The government intends to offer gas from one of its three gas fields to China from 2018 for $1.5 billion according to a Citi FM report. The supply is to last for a period of 19 years.
The finance minister, Seth Terkper, justifies the transaction as a way to avoid burdening taxpayers or adding to our public debt. He is right about that. With little ability to borrow or tax, signing a deal to supply gas is one way to secure funding.
However, there is one problem with deals such as this – unstable prices. Angola for example, tied a lot of future production into paying for loans it had taken when oil prices were higher. But as oil prices fell (as shown in the chart below) it had to supply more and more of its oil to China and multinational oil companies to repay the loans. This has left them with too little to sell in the open market and has resulted in economic hardship.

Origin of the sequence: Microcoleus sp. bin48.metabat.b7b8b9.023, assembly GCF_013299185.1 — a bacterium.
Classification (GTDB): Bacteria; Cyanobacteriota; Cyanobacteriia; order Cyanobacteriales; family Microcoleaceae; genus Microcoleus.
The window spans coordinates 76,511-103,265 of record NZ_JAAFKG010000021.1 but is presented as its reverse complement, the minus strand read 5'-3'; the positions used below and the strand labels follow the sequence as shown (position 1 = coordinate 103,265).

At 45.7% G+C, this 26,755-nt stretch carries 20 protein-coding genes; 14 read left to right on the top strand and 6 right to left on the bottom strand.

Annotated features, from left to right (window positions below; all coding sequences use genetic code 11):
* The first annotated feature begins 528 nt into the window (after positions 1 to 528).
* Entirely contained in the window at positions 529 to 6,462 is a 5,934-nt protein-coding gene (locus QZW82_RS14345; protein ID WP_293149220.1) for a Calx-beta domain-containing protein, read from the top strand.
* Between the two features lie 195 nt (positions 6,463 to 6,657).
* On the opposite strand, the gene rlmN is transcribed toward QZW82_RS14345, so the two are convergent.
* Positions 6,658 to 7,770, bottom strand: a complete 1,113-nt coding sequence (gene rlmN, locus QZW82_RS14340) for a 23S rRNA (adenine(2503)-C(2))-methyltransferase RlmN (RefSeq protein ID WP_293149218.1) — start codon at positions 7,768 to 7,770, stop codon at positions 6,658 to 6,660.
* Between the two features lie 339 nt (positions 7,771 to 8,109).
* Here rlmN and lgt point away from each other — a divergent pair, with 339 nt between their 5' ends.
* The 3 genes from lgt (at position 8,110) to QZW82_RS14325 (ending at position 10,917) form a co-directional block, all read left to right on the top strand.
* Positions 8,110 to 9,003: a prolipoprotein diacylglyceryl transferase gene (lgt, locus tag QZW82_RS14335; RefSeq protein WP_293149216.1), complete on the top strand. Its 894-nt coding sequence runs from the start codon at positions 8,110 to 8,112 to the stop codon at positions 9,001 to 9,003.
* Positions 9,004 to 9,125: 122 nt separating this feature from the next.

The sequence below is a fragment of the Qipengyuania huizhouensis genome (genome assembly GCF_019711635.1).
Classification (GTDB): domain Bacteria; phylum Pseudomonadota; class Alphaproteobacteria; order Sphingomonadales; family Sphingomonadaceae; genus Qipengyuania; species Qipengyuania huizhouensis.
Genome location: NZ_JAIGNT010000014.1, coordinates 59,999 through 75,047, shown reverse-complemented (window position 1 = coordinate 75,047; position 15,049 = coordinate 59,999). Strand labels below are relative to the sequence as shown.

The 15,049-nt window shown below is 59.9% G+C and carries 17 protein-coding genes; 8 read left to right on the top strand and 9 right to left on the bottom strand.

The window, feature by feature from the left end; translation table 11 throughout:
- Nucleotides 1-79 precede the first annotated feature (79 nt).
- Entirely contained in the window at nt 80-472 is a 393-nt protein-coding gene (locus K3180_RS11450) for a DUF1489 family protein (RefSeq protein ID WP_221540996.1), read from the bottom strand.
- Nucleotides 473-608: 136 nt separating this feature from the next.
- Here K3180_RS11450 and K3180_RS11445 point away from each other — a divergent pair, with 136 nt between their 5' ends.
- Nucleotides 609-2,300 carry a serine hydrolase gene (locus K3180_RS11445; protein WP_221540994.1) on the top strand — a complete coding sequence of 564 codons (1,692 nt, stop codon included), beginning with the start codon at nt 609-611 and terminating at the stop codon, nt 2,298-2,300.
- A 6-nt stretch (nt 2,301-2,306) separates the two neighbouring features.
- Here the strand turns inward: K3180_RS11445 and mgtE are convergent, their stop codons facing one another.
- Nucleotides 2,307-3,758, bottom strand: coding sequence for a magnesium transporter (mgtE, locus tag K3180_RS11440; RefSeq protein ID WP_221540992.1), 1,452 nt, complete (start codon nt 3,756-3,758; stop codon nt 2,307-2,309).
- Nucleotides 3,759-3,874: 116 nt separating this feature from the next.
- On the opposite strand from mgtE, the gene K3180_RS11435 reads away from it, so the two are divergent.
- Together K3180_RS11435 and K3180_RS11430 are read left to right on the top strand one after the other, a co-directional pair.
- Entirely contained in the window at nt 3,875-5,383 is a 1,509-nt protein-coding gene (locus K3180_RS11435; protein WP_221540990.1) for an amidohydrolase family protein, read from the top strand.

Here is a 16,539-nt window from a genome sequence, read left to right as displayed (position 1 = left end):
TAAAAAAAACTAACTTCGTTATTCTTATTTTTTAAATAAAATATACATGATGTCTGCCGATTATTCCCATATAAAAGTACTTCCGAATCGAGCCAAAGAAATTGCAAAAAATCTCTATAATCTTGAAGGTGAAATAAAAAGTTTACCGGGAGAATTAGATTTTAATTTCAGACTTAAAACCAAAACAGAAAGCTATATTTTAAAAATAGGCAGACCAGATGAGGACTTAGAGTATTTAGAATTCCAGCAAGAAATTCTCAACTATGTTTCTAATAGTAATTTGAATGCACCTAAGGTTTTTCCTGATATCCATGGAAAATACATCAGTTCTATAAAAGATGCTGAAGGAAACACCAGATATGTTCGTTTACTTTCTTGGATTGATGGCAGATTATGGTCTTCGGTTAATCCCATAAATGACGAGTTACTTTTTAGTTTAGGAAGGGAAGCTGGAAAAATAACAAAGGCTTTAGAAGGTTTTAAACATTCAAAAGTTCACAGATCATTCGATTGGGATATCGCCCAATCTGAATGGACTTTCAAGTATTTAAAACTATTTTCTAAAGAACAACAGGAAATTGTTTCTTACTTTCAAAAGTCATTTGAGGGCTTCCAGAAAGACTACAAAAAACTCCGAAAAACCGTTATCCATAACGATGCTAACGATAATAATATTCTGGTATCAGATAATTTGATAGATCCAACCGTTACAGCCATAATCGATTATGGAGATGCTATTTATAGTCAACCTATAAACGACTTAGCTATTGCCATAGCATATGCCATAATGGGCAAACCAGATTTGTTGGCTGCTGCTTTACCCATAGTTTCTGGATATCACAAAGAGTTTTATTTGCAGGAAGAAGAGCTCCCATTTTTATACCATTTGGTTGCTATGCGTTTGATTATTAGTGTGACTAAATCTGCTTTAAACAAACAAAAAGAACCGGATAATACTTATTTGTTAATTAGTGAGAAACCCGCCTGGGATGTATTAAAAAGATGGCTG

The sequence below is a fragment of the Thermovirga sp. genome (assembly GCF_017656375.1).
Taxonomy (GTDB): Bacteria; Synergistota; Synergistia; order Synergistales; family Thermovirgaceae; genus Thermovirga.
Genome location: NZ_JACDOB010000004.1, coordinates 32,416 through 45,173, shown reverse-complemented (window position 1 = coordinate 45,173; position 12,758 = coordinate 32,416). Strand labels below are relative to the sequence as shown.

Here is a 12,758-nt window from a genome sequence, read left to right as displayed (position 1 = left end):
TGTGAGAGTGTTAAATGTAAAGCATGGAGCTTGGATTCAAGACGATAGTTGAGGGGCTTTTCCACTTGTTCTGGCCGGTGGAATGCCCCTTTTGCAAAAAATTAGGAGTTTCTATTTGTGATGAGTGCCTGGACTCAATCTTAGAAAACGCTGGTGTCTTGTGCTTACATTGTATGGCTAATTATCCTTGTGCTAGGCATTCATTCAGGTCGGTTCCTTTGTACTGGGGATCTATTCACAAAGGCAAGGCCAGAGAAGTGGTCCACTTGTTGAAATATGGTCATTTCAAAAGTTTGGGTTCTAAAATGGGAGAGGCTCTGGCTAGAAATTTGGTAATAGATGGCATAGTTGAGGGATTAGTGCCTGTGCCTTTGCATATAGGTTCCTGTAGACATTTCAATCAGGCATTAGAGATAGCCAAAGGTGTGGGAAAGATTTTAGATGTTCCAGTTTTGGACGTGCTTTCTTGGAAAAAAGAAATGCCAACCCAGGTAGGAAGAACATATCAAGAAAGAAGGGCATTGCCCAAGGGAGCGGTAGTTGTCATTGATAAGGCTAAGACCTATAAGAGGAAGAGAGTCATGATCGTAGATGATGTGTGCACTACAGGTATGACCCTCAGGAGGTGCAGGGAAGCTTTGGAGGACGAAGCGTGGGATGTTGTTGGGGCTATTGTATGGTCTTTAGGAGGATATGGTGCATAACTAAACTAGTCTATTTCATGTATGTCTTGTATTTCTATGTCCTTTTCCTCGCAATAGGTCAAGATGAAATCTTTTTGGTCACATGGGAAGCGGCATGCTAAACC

In making a deal to supply gas we are betting that gas prices would not significantly fall or that we would not become too dependent on gas sales to meet out future expenditure. As far as the former goes, natural gas prices have fallen significantly since 2014, an indication that major price volatility is possible with that commodity.
Nobody can know for sure if natural gas prices will rise or fall in future. Being a cleaner alternative to coal for example, more countries would like to use gas but then gas production has been rising consistently as shown below. And that could be a drag on prices.
The experience of collapsing oil prices and the resulting fiscal challenges should not so soon be lost now that we’re slowly crawling out of the fiscal hole with help from the IMF. With serious problems even forecasting the price of crude oil in a coming year, it is risky to make large bets over long periods of uncertainty. I just hope it pays off for us.